CAVUTO: Well, Secretary, here is the one thing that confused me about that deal. For those who were robo-signed out of their homes, for example, I think they get a $1,500 or $2,000 check for what they went through.

But it applies I guess to everyone who was forced out of their homes. How do you distinguish? People hearing this are saying, wait a minute, that's not right.

DONOVAN: I am glad you asked about it because there has been some real confusion about this.

We did a lot of investigations here and most of what we found was that someone had their paperwork lost and they had to pay an extra month, or maybe they had some fees charged they shouldn't have. And most of the damage wasn't people lost their homes because they shouldn't have. It was something that might have cost them $1,500 or $2,000.

So we set up a process. It was like a class action, where you come in, not a lot of paperwork, bureaucracy.

CAVUTO: But you didn't discern a difference, right? Didn't everyone end up getting or will get...

DONOVAN: That's in the settlement.

There's a separate process the regulators have set up where if your damage really was you lost your home, you can come in, prove what the damage was and get whatever the amount is that was done. So there's two separate processes.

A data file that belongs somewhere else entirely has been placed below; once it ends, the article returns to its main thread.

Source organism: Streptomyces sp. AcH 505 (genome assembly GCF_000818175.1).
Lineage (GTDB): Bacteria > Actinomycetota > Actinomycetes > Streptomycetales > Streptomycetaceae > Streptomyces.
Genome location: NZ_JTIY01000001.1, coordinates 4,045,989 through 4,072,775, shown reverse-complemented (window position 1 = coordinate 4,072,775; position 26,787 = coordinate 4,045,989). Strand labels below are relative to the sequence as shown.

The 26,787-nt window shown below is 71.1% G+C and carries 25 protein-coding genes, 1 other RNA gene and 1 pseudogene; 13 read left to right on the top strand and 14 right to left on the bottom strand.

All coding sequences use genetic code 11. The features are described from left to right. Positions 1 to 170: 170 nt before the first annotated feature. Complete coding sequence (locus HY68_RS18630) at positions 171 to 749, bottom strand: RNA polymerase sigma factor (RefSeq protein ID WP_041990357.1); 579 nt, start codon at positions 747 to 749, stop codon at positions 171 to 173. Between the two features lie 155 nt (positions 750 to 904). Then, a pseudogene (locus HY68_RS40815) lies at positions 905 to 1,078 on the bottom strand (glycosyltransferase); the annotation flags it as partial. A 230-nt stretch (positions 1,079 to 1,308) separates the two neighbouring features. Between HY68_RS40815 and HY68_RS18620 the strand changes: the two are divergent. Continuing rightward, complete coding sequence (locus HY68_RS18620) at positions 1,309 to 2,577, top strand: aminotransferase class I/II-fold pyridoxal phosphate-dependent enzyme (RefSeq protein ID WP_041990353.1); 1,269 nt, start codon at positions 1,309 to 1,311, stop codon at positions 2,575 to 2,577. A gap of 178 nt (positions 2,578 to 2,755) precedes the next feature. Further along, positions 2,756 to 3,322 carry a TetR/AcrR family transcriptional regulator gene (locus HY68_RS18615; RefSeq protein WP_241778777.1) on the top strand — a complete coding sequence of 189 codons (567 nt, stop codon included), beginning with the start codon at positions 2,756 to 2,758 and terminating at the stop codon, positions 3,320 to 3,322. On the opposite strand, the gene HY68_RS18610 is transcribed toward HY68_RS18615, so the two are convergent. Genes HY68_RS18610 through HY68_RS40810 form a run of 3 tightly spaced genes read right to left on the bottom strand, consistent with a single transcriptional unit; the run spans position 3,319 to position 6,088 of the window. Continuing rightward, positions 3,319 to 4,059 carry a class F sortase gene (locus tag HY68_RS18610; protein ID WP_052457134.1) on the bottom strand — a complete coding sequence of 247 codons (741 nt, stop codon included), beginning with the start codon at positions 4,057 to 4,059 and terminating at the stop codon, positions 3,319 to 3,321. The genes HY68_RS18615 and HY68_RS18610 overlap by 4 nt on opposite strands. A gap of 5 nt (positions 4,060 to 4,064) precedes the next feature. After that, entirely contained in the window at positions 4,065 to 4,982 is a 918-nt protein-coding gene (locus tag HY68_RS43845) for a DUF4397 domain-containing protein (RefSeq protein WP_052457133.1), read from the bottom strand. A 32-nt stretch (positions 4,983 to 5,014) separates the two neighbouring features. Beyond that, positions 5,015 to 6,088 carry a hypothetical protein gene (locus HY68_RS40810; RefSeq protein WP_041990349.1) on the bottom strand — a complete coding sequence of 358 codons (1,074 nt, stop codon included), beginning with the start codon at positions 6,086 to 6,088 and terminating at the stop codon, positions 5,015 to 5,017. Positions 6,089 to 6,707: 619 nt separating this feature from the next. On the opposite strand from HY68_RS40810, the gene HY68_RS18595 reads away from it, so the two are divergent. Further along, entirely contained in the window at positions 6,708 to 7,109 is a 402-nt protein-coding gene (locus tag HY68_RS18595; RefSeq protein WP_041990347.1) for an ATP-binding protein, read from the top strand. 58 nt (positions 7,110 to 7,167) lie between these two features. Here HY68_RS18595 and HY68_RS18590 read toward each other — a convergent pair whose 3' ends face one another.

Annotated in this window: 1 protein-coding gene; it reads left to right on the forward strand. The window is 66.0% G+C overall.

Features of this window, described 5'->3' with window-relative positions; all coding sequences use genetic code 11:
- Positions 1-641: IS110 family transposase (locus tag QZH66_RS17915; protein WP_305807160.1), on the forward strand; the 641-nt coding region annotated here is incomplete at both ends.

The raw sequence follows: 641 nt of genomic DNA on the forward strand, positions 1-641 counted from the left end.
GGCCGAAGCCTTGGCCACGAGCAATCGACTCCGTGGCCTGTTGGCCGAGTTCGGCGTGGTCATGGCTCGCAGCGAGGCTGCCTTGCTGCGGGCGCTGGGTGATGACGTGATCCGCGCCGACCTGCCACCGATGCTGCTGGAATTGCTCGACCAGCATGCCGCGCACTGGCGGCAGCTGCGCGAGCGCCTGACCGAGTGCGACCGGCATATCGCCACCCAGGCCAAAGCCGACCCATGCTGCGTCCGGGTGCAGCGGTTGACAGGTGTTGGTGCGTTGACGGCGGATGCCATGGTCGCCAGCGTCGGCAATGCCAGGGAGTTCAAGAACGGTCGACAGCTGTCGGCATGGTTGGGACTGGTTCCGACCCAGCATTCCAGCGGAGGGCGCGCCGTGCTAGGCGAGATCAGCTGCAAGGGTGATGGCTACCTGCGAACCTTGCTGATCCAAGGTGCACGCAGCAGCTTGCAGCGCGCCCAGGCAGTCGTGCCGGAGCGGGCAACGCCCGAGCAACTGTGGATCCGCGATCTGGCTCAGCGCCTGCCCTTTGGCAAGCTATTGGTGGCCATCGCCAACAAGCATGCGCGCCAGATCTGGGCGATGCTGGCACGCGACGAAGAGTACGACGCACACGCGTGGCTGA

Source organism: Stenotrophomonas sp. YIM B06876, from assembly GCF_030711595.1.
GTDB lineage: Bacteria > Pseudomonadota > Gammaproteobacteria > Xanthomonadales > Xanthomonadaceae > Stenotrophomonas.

(CROSSTALK)

CAVUTO: See that is what leads me to believe, Secretary, no offense here, that really this was a stimulus program, despite disguise.

DONOVAN: Well, Neil, let's recognize that there was real damage done here.

CAVUTO: No, no, let's say there was, let's say there was. And many agree with you.

But, in the end, what is the $1,500 or $2,000 going to do unless it just puts more money into the economy, which might or might not be a fine thing to do -- but in the end that is what this was, that other mortgage rework programs, for example, have not done much to change either the default rate or people who just are making bad all over again.

DONOVAN: Well, look, again, most people, the punishment fits the crime, in the sense that the damage that was done to them was that amount.